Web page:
Friday, November 21, 2014

NASA sound library

NASA is now on Soundcloud. More than 60 sound files that were previously only available on NASA's website can now be heard and downloaded from Soundcloud for FREE.

They include mostly voice communications between mission control and astronauts but you can also find sounds of interstellar plasma, President John F. Kennedy, and Sputnik's "beep." The iconic words from the Apollo 11 moon landing are there as well as voices from the Mercury and space shuttle (STS) missions.

With a NASA app, you can set these sounds as ringtones on your smartphone. They are available as MP3s from both sites and M4Rs (for iPhone) as well from the original NASA site.

How do you set these sounds as ringtones? Instructions from the NASA site:
"Android (MP3 format) - We recommend downloading the most recent version of the NASA App for Android for previewing and installing these ringtones. The ringtones option is found on the main screen of NASA App for Android by hitting the menu button on your phone.

iPhone (M4R format) - Please visit our iPhone directions for downloading and installing M4R ringtones page.

Other (MP3 format) - Most smartphones can play MP3 files as ringtones. The process for downloading and installing ringtones to a smartphone may vary greatly based on phone, operating system, and service provider. Check your phone’s user manual or your provider’s website. Some providers may limit your access to ringtones not sold through their site. You can still enjoy the MP3 files on your computer."


LINKS
NASA on Soundcloud: https://soundcloud.com/nasa

NASA's "Download NASA Sounds": http://www.nasa.gov/connect/sounds/index.html#.VG873cmwWUO

NASA app:

Monday, November 10, 2014

Landing on a comet: ESA's Rosetta mission



the surface of comet 67P
Mission: Rosetta
Comet: 67P/Churymov-Gerashimenko ("comet 67P" for short)
Lander: Philae
Landing site: Agilkia
Date/Time: 12 November 2014, lander deploy at 2:35am EST, landing confirmation 11:03am EST

WATCH IT LIVE (STREAMING VIDEO): http://new.livestream.com/esa/cometlanding

-or- Google Hangout: https://plus.google.com/events/cjeue6sjne4i9so22o27mtcvb4g

Some people say it looks like a rubber duck.

This rubber duck is the size of a small mountain at 25 cubic kilometers (for comparison, the Dead Sea is 147 cubic kilometers, Mt. Everest is 2,413 cubic kilometers, or about 10.25 million Olympic swimming pools) and is actually composed of ice and dust and rocks. In other words, it's a comet.

It's taken 10 years for the ESA's (European Space Agency) Rosetta probe to reach this colossal duck in space. Launched in 2004, the spacecraft slingshotted around Earth three times and Mars once to reach its 84,000 mph cruising speed needed to orbit the comet. Along the way, it assisted in other missions such as the Tempel-1 asteroid impact in 2005 and Mars during gravity assist maneuver in 2007. On 12 November 2014, Rosetta will release a lander called Philae -named after an Egyptian obelisk that helped decipher hieroglyphs like the Rosetta stone- to attempt the very first controlled or soft landing on a comet in history.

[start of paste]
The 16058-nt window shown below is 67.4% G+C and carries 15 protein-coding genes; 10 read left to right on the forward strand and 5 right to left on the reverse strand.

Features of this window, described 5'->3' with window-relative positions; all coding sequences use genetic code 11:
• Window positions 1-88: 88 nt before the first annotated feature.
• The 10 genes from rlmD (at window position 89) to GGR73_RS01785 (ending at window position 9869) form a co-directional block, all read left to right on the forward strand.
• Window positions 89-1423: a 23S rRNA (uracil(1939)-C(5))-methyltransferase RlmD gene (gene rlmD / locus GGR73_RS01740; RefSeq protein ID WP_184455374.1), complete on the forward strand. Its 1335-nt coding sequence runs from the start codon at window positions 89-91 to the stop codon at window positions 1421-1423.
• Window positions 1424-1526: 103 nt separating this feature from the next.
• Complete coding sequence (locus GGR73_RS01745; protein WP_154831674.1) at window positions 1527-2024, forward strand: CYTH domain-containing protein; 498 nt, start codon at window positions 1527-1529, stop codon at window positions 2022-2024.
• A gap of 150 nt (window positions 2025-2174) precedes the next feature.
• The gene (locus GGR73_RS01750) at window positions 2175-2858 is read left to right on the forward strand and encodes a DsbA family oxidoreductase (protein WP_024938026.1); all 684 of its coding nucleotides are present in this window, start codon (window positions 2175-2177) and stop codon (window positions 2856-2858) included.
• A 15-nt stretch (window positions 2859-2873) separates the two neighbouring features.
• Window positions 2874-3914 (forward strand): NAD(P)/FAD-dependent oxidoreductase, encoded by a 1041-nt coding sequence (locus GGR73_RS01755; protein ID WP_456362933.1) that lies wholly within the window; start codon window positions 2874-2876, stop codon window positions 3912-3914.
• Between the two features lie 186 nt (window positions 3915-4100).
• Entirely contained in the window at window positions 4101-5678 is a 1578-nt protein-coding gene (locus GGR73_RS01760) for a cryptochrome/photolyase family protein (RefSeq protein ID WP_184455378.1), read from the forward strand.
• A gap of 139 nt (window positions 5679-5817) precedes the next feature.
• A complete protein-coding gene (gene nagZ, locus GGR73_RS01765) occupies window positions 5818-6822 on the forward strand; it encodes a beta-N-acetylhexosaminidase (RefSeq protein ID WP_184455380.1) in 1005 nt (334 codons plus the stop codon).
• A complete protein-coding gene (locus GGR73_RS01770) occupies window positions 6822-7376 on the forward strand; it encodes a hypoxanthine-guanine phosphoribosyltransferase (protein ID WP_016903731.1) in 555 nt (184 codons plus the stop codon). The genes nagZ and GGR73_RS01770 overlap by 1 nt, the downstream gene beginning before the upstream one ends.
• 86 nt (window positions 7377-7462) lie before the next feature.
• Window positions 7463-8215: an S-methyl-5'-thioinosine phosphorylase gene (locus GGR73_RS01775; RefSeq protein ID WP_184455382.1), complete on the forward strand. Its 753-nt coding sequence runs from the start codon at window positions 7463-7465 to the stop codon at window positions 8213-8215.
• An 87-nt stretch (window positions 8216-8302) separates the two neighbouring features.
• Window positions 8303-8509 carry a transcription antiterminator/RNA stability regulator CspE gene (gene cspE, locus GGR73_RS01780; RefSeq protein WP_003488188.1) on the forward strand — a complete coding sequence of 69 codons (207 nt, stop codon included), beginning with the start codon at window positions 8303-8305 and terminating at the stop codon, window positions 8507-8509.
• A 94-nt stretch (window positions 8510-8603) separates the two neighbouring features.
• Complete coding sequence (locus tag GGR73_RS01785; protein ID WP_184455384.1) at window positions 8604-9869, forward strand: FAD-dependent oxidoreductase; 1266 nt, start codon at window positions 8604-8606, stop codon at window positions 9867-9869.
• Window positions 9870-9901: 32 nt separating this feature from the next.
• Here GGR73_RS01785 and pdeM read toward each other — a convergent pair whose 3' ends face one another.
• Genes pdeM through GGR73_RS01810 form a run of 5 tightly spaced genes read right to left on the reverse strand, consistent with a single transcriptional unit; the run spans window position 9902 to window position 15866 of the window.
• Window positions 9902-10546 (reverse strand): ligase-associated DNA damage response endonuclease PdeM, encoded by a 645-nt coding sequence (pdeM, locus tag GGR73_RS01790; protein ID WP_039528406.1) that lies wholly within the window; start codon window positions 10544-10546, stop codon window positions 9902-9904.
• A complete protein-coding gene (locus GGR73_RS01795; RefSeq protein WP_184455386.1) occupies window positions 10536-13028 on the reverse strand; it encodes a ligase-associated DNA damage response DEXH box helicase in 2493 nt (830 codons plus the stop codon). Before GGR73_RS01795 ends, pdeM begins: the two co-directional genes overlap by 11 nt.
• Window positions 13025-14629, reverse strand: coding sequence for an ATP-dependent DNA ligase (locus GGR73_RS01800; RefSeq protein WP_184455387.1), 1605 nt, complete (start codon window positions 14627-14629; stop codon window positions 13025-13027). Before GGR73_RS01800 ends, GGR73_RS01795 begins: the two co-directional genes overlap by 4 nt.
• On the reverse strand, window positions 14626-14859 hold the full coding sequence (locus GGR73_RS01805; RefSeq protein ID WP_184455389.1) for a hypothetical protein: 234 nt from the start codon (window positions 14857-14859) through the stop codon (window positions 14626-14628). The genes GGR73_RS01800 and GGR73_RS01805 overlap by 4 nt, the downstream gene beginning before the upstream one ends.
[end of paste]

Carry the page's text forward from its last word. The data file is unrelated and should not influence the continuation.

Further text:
From NASA:
"After touchdown on Nov. 12, the Philae lander will obtain the first images ever taken from a comet's surface. It will also drill into the surface to study the composition, and witness close up how a comet changes as its exposure to the sun varies. Philae can remain active on the surface for about two-and-a-half days. Its mothership, the Rosetta spacecraft, will remain in orbit around the comet through 2015. The orbiter will continue detailed studies of the comet as it approaches the sun and then moves away."

More information...

...ON THE MISSION
ESA Rosetta mission overview
ESA Rosetta and Philae landing timeline (PDF)
JPL/NASA on the Rosetta mssion: http://rosetta.jpl.nasa.gov/
Images from Rosetta: http://www.space.com/24266-rosetta-comet-mission-photos-esa.html
Planetary Society's landing preview including details on Philae's instruments
More on Rosetta's and Philae's instrumentation

...ON COMETS
websites
"What is a comet?" from JPL
"Comets: Formation, discovery, and exploration" from Space.com
"Solar System Exploration: Comets" from NASA

books
Look in the stacks around QB720 for books on comets. Here's an example:
Comet science: the study of remnants from the birth of the solar system
QB721 .C7613 2000 (4th floor east, range 43)

Thursday, November 06, 2014

Seeing stars: the Ball State University planetarium


TV screens for announcements, live NASA feed, seating, etc.
The new Charles W. Brown Planetarium has its grand opening on Saturday, 08 November 2014.


Charles W. Brown PlanetariumIndiana's largest and 10th largest in the U.S., the planetarium is state-of-the-art boasting a 52-foot dome, seating for 152, and a GOTO Chronos II planetarium projector system (PDF). This system uses LEDs to simultaneously project over 8500 stars at 6.5 magnification, can dim/brighten individual stars (over 10 million), and even project 3D images and video. According to a Daily News article from October 2013, "the projector will be so detailed that visitors will be able to bring binoculars to see more stars and star clusters."

Four free and open-to-the-public shows (PDF) are scheduled for Saturday the 8th at 1:00pm, 2:30pm, 5:00pm, and 6:30pm. Make sure to arrive early because seats will fill up quickly on this Grand Opening weekend and are on a first come, first served basis, no reserveations or tickets are needed.

For information about location, parking, and general policies, go to the Planetarium's Visitor Information page.

More information on...

Constellations & Stargazing
Sky & Telescope
Astronomy Magazine online
Astronomy Now (UK) magazine online
Space.com
NASA APOD (Astronomy Picture of the Day) photo archive